How Does GIS Benefit Agriculture?

Applied Tech Review | Friday, July 30, 2021

Farmers nowadays rely on sophisticated agriculture technology to save time and money.

FREMONT, CA: Since crops are location-based, Geographic Information Systems (GIS) are handy for farmers. For instance, farmers employ precision GPS technology in the field to conserve fertilizer. Additionally, satellites and drones collect information about vegetation, topography, and weather from the sky.

All of this information can be incorporated into agriculture maps to aid in decision-making. Below are some additional agricultural technology examples.

Machine Data—Precision Farming

Farmers use precision agriculture to minimize the amount of fertilizer applied to the field.

Farmers not only save money on fertilizer, but they also protect the environment from the excessive application. This is because a significant amount of excess fertilizer typically ends up in streams and rivers due to runoff. Precision farming ensures that fertilizer is applied only where it is required. It is location-specific.

Sensors mounted on a machine collect data about the crops. Additionally, the GPS provides farmers with their precise location on the field. Precision farming then applies fertilizer at a variable rate to nutrient-deficient areas.

Precision farmers can save between $2 and $15 per acre. This is an excellent investment over time.

Satellites and Drones—Data from the Sky

Apart from sunlight and nutrients, plants require an adequate supply of water. Crop growth is impacted by an excess of water (flooding) or a water deficiency (drought).

Satellite technology collects real-time microwave energy from the Earth's surface. This enables more accurate forecasting of crop production and the monitoring of drought and flooding.

For instance, Landsat satellites use indices such as the Normalized Difference Vegetation Index (NDVI) to determine the greenness of vegetation.

Drones can inspect crop health and identify areas of plant stress from the air. Farmers can make informed decisions about nitrogen application and yield monitoring. Farmers can employ precision watering sensors because they are aware of the areas that require the most water. They can help control pest spread by identifying critical intervention zones.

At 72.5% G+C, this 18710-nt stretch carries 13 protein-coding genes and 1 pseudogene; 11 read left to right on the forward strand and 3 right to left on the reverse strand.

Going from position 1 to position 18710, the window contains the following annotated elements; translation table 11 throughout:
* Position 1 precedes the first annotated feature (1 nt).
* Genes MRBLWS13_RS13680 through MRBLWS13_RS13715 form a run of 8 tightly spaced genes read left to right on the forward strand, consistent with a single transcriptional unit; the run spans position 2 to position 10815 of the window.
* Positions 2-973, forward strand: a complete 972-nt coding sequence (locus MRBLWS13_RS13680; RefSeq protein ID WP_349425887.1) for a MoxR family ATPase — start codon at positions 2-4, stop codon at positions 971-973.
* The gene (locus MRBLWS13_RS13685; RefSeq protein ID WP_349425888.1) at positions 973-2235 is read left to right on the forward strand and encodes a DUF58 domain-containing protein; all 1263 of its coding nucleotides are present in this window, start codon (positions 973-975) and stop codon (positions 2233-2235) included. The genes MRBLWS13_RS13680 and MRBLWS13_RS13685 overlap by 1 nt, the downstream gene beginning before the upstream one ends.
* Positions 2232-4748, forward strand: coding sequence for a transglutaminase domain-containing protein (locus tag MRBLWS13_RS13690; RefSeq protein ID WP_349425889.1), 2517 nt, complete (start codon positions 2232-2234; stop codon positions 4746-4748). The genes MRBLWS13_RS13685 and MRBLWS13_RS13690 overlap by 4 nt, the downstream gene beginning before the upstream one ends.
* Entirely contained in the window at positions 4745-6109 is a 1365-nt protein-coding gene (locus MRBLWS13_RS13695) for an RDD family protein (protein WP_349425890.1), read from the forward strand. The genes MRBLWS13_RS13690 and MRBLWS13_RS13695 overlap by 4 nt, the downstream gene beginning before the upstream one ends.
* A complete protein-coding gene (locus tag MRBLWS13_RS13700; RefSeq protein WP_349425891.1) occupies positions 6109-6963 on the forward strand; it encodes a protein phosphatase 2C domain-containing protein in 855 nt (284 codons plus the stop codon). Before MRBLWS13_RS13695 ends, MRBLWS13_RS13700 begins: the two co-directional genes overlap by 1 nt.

A small drone can assist farmers in making some effective decisions.

Online data—Mapping in real-time

CropScape is a mapping application developed by the United States Department of Agriculture's (USDA) National Agricultural Statistics Services (NASS) that enables farmers to obtain acreage estimates for various crop types.

Farmers can use the application to determine which crops are growing where and in what quantities. Additionally, the government has used CropScape to address food security, land-cover change, and pesticide regulation.

On a global scale, the Food and Agriculture Organization of the United Nations' AgroMap uses its global spatial database of agricultural land-use statistics to segment primary food crops.

For large-scale planning, online tools such as plant hardiness define appropriate climatic growing areas for various crop types. Similarly, the first GIS data set was the Canadian Land Inventory. Its objective was to categorize Canada's varying agricultural production potential.

Today's farmers must know much more than just what to seed–soils, weeds, nutrients, weather, insects, disease, machinery, and climate. These emerging trends provide farmers with the location intelligence required to complete tasks efficiently and with excellent knowledge.

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